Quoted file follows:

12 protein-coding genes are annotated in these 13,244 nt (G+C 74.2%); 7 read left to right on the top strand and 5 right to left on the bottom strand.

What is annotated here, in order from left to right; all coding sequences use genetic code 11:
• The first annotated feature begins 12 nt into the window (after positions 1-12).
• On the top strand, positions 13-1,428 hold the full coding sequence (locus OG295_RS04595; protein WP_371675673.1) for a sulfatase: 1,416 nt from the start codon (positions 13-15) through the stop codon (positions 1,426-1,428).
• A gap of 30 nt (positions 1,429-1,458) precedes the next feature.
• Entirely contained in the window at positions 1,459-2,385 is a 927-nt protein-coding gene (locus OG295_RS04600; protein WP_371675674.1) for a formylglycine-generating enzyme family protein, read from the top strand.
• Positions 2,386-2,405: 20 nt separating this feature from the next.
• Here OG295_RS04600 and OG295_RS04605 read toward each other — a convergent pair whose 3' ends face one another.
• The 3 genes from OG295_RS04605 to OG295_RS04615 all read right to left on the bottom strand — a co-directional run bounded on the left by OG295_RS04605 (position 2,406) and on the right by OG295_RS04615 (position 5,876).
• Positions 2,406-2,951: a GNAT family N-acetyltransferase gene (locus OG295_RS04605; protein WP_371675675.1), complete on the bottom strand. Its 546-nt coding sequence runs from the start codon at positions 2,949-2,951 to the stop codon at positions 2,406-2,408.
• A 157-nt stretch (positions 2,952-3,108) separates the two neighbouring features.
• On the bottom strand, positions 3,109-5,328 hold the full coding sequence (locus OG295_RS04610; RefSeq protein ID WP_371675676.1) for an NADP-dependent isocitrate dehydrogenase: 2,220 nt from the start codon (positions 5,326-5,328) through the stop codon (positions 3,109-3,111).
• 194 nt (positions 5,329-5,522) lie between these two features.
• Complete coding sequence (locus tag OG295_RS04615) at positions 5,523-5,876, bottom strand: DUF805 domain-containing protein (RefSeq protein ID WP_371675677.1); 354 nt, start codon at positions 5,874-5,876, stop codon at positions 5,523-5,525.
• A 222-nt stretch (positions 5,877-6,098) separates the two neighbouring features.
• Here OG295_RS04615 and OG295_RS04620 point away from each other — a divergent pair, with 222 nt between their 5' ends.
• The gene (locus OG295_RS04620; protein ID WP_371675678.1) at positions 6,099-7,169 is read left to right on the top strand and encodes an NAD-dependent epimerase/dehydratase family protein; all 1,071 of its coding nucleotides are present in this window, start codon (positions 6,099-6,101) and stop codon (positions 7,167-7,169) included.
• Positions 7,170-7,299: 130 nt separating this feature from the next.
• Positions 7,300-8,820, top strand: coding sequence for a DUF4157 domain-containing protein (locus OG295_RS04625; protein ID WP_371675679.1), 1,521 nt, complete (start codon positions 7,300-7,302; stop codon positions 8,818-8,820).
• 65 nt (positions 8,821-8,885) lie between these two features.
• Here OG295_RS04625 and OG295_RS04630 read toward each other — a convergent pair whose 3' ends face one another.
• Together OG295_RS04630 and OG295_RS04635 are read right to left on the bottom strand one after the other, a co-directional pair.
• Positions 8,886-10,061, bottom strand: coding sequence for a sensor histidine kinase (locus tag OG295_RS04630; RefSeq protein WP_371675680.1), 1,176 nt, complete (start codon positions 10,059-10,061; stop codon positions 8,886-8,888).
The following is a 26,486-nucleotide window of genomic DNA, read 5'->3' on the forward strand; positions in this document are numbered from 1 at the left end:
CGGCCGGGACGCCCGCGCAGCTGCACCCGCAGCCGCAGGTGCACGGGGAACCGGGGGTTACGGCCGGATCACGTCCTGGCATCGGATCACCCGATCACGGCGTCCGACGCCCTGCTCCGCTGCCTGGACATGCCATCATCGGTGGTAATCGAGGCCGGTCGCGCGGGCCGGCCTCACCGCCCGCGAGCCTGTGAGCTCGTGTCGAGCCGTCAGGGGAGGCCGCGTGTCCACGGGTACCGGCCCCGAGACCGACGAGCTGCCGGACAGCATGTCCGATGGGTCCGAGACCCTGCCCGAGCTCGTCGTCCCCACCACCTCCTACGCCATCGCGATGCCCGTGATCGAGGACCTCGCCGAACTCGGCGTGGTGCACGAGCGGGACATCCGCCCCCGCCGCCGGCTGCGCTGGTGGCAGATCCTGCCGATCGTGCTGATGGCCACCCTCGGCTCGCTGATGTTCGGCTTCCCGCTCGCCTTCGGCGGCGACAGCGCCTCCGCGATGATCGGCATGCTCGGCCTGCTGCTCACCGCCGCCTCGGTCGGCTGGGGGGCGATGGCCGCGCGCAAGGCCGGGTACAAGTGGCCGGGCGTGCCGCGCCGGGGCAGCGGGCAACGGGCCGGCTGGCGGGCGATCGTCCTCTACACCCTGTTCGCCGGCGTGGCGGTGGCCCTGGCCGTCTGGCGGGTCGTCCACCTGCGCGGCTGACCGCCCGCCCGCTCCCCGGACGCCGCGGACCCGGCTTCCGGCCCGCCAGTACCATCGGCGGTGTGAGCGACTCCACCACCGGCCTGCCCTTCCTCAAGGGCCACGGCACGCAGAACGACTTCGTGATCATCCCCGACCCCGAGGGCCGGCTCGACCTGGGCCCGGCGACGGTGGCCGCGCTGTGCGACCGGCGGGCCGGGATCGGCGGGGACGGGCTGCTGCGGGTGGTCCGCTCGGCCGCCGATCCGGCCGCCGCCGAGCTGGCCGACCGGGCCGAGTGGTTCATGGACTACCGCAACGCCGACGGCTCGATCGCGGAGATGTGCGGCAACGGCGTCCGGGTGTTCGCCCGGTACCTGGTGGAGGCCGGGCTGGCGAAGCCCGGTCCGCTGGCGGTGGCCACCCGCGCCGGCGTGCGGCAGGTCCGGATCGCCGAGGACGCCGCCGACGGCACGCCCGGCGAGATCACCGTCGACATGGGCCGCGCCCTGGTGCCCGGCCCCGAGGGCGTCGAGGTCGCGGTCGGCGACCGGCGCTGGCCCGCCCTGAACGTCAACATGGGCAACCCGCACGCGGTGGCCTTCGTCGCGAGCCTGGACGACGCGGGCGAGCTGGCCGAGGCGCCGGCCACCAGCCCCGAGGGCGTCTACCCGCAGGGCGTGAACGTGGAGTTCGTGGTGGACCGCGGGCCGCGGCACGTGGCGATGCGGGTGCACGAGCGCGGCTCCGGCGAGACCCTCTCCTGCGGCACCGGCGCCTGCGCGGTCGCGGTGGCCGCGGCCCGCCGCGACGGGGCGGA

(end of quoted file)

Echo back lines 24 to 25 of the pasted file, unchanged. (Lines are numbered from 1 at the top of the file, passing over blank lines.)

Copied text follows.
The following is a 26,486-nucleotide window of genomic DNA, read 5'->3' on the forward strand; positions in this document are numbered from 1 at the left end:
CGGCCGGGACGCCCGCGCAGCTGCACCCGCAGCCGCAGGTGCACGGGGAACCGGGGGTTACGGCCGGATCACGTCCTGGCATCGGATCACCCGATCACGGCGTCCGACGCCCTGCTCCGCTGCCTGGACATGCCATCATCGGTGGTAATCGAGGCCGGTCGCGCGGGCCGGCCTCACCGCCCGCGAGCCTGTGAGCTCGTGTCGAGCCGTCAGGGGAGGCCGCGTGTCCACGGGTACCGGCCCCGAGACCGACGAGCTGCCGGACAGCATGTCCGATGGGTCCGAGACCCTGCCCGAGCTCGTCGTCCCCACCACCTCCTACGCCATCGCGATGCCCGTGATCGAGGACCTCGCCGAACTCGGCGTGGTGCACGAGCGGGACATCCGCCCCCGCCGCCGGCTGCGCTGGTGGCAGATCCTGCCGATCGTGCTGATGGCCACCCTCGGCTCGCTGATGTTCGGCTTCCCGCTCGCCTTCGGCGGCGACAGCGCCTCCGCGATGATCGGCATGCTCGGCCTGCTGCTCACCGCCGCCTCGGTCGGCTGGGGGGCGATGGCCGCGCGCAAGGCCGGGTACAAGTGGCCGGGCGTGCCGCGCCGGGGCAGCGGGCAACGGGCCGGCTGGCGGGCGATCGTCCTCTACACCCTGTTCGCCGGCGTGGCGGTGGCCCTGGCCGTCTGGCGGGTCGTCCACCTGCGCGGCTGACCGCCCGCCCGCTCCCCGGACGCCGCGGACCCGGCTTCCGGCCCGCCAGTACCATCGGCGGTGTGAGCGACTCCACCACCGGCCTGCCCTTCCTCAAGGGCCACGGCACGCAGAACGACTTCGTGATCATCCCCGACCCCGAGGGCCGGCTCGACCTGGGCCCGGCGACGGTGGCCGCGCTGTGCGACCGGCGGGCCGGGATCGGCGGGGACGGGCTGCTGCGGGTGGTCCGCTCGGCCGCCGATCCGGCCGCCGCCGAGCTGGCCGACCGGGCCGAGTGGTTCATGGACTACCGCAACGCCGACGGCTCGATCGCGGAGATGTGCGGCAACGGCGTCCGGGTGTTCGCCCGGTACCTGGTGGAGGCCGGGCTGGCGAAGCCCGGTCCGCTGGCGGTGGCCACCCGCGCCGGCGTGCGGCAGGTCCGGATCGCCGAGGACGCCGCCGACGGCACGCCCGGCGAGATCACCGTCGACATGGGCCGCGCCCTGGTGCCCGGCCCCGAGGGCGTCGAGGTCGCGGTCGGCGACCGGCGCTGGCCCGCCCTGAACGTCAACATGGGCAACCCGCACGCGGTGGCCTTCGTCGCGAGCCTGGACGACGCGGGCGAGCTGGCCGAGGCGCCGGCCACCAGCCCCGAGGGCGTCTACCCGCAGGGCGTGAACGTGGAGTTCGTGGTGGACCGCGGGCCGCGGCACGTGGCGATGCGGGTGCACGAGCGCGGCTCCGGCGAGACCCTCTCCTGCGGCACCGGCGCCTGCGCGGTCGCGGTGGCCGCGGCCCGCCGCGACGGGGCGGA